Introduction to UPCI

The United Pentecostal Church International (UPCI) has been among the fastest growing denominations in North America since it was formed in 1945 by the merger of the Pentecostal Church, Incorporated, and the Pentecostal Assemblies of Jesus Christ. From 617 churches listed in 1946, the UPCI in North America (United States and Canada) today lists 4,358 churches (which includes 4099 autonomous and 258 daughter works), 9,085 ministers, and reports a Sunday School attendance of 646,304. Moreover, it is also located in 175 other nations with 22,881 licensed ministers, 28,351 churches and meeting places, 652 missionaries, and a foreign constituancy of over 3 million, making a total worldwide constituency of more than 4,036,945.

History of the UPCI

The UPCI emerged out of the Pentecostal movement that began in Topeka, Kansas in 1901. It traces its organizational roots to October 1916, when a large group of ministers withdrew from the Assemblies of God over the doctrinal issues of the oneness of God and water baptism in the name of Jesus Christ.

The basic governmental structure of the UPCI is congregational with local churches being autonomous: the congregation elects its pastor and its leaders, owns its property, decides its budget, establishes its membership, and conducts all necessary business.

The central organization embraces a modified presbyterian system in that ministers meet in sectional, district, and general conferences to elect officials and to conduct business of the organization.

The UPCI headquarters building, located in Hazelwood, Missouri, houses offices for its general officials, the Pentecostal Publishing House, and a Christian Bookstore. Among its endorsed institutions are eight Bible Colleges, a children's home, a residency for troubled young men, ministries for those addicted to alcohol and other drugs, a chaplaincy for prisoners, and it endorses chaplains to the military.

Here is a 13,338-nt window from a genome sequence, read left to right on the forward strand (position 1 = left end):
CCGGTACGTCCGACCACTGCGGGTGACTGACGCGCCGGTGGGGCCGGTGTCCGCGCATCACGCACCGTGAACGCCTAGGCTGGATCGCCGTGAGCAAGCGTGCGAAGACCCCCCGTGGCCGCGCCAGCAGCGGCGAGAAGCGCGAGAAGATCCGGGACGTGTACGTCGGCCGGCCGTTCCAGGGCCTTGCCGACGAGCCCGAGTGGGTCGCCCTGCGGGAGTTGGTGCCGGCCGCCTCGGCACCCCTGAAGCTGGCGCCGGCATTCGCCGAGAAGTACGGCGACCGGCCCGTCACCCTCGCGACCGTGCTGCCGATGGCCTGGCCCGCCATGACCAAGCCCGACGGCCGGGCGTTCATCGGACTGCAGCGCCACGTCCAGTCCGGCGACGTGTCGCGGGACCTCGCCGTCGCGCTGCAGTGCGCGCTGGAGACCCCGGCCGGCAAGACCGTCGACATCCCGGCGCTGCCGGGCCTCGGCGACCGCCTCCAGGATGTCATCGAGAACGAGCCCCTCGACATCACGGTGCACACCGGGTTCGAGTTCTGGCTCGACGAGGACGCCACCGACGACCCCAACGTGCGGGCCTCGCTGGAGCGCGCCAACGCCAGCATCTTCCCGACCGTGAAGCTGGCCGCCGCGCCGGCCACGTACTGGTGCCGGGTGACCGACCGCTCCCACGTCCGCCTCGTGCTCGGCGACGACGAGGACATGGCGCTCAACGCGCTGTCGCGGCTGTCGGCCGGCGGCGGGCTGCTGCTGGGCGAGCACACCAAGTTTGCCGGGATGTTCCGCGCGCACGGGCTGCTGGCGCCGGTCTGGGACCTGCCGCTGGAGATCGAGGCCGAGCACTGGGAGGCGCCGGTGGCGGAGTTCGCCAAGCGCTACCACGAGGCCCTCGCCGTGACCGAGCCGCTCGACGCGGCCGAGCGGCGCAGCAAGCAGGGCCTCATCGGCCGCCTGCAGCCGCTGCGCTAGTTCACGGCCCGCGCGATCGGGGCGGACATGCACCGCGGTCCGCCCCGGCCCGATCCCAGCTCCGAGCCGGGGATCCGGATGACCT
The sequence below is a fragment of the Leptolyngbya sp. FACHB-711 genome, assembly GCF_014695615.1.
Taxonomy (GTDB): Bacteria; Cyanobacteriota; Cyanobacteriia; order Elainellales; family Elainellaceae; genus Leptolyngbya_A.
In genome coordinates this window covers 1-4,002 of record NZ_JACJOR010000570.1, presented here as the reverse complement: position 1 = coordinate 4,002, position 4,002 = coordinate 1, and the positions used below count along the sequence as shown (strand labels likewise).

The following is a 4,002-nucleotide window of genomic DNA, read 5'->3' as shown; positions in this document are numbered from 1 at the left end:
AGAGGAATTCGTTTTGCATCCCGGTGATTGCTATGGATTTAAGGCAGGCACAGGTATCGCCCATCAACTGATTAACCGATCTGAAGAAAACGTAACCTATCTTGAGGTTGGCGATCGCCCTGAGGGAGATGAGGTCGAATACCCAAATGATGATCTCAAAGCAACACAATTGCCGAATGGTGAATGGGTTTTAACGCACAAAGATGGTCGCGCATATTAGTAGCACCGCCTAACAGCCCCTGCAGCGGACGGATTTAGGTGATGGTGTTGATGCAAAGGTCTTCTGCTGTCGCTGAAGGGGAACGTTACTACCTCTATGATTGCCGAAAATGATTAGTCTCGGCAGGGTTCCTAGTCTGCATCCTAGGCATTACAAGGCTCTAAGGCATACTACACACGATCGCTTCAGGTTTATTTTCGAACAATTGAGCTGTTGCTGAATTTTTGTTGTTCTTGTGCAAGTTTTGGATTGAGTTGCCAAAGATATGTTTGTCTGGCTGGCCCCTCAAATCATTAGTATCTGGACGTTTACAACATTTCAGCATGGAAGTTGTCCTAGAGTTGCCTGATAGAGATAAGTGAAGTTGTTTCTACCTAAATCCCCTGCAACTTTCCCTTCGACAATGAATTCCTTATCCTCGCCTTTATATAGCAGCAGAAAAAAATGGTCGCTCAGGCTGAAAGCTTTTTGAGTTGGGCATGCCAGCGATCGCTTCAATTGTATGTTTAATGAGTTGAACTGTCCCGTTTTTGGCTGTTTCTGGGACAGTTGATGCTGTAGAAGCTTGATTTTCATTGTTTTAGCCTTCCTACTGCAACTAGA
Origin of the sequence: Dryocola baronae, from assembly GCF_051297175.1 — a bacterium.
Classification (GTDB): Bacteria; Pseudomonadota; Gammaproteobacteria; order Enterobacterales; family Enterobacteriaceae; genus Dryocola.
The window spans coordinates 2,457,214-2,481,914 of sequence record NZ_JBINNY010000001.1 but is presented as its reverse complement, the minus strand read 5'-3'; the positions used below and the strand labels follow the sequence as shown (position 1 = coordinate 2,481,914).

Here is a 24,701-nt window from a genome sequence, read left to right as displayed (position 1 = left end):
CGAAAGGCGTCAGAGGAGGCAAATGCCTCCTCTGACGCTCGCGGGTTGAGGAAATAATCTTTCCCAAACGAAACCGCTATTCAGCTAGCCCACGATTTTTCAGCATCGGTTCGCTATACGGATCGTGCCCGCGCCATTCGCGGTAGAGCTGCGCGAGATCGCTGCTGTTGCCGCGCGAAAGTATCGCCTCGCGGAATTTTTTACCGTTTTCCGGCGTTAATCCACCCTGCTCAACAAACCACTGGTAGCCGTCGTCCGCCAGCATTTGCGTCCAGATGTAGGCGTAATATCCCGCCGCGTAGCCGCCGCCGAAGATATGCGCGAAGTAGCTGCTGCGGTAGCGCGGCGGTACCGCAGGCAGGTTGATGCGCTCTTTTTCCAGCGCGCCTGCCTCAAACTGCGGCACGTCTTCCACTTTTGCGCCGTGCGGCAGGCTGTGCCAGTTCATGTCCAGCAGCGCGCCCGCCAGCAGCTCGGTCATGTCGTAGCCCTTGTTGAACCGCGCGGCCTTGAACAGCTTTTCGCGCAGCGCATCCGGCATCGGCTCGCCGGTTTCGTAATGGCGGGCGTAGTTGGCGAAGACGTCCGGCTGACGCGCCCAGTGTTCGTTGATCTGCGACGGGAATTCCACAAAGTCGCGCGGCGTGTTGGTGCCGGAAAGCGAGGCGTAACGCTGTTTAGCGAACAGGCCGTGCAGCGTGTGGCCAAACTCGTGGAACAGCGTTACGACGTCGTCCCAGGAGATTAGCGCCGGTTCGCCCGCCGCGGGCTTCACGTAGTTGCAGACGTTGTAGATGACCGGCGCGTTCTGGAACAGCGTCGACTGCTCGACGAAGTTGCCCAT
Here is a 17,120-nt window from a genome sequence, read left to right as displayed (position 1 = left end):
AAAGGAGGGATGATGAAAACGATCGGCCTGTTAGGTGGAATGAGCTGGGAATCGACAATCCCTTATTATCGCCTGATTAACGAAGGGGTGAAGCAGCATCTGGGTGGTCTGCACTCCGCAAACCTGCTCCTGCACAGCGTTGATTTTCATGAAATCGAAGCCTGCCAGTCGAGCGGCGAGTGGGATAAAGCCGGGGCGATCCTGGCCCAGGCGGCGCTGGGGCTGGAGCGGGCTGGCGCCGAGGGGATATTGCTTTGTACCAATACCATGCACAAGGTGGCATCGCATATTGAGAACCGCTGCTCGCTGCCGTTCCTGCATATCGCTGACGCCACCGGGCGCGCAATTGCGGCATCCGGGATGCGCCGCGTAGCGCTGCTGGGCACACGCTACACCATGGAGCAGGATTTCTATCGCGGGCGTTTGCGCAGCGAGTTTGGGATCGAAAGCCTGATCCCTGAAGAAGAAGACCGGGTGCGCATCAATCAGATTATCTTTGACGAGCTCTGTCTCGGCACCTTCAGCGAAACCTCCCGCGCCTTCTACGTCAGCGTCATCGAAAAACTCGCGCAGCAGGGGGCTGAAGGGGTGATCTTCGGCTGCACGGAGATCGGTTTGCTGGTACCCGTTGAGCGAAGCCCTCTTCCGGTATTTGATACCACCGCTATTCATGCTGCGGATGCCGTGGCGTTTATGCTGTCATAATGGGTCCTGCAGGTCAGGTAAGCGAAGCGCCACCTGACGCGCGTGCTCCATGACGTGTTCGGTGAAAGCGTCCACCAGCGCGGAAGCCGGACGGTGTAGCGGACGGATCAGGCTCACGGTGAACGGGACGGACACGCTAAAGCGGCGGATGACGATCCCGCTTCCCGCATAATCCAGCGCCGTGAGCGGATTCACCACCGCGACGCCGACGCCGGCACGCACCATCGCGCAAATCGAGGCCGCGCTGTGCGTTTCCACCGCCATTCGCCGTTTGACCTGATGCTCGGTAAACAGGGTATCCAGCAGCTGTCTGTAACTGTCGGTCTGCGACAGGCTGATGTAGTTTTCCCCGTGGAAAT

Doctrinal views

The doctrinal views of the UPCI reflect most of the beliefs of the Holiness-Pentecostal movement, with the exception of the "second work of grace," the historic doctrine of the Trinity, and the traditional Trinitarian formula in water baptism. It embraces the Pentecostal view that speaking in tongues is the initial sign of receiving the Holy Spirit.

The UPCI holds a fundamental view of the Bible: "The Bible is the only God-given authority which man possesses; therefore all doctrine, faith, hope, and all instructions for the church must be based upon and harmonize with the Bible" (Manual of the United Pentecostal Church, 19). The Bible is the Word of God, and therefore inerrant and infallible. The UPCI rejects all extrabiblical revelations and writings, and views church creeds and articles of faith only as the thinking of men.

The UPCI holds that salvation is by grace through faith in Jesus Christ, not by works. Faith in Jesus is the means by which a person is justified. At the same time, a sinner must believe the gospel; he is commanded to repent of his sinful life, to be baptized in water in the name of Jesus Christ, and to receive the gift of the Holy Spirit (Acts 2:38; 4:12; 8:12-17; 10:43-48; 19:1-6). Thus the various aspects of faith and obedience work together in God's grace to reconcile us to God.

Oneness of God

In distinction to the doctrine of the Trinity, the UPCI holds to a oneness view of God. It views the Trinitarian concept of God, that of God eternally existing as three distinctive persons, as inadequate and a departure from the consistent and emphatic biblical revelation of God being one.

The UPCI teaches that the one God who revealed Himself in the Old Testament as Jehovah revealed himself in His Son, Jesus Christ. Thus Jesus Christ was and is God. In other words, Jesus is the one true God manifested in flesh, for in Him dwells all the fullness of the Godhead bodily (John 1:1-14; I Timothy 3:16; Colossians 2:9).

While fully God, Jesus was also fully man, possessing a full and true humanity. He was both God and man. Moreover, the Holy Spirit is God with us and in us. Thus God is manifested as Father in creation and as the Father of the Son, in the Son for our redemption, and as the Holy Spirit in our regeneration.

Importance of the Family Unit

The UPCI stresses and supports the family unit as God's primary institution and teaches that the church is God's redemptive fellowship for all believers.

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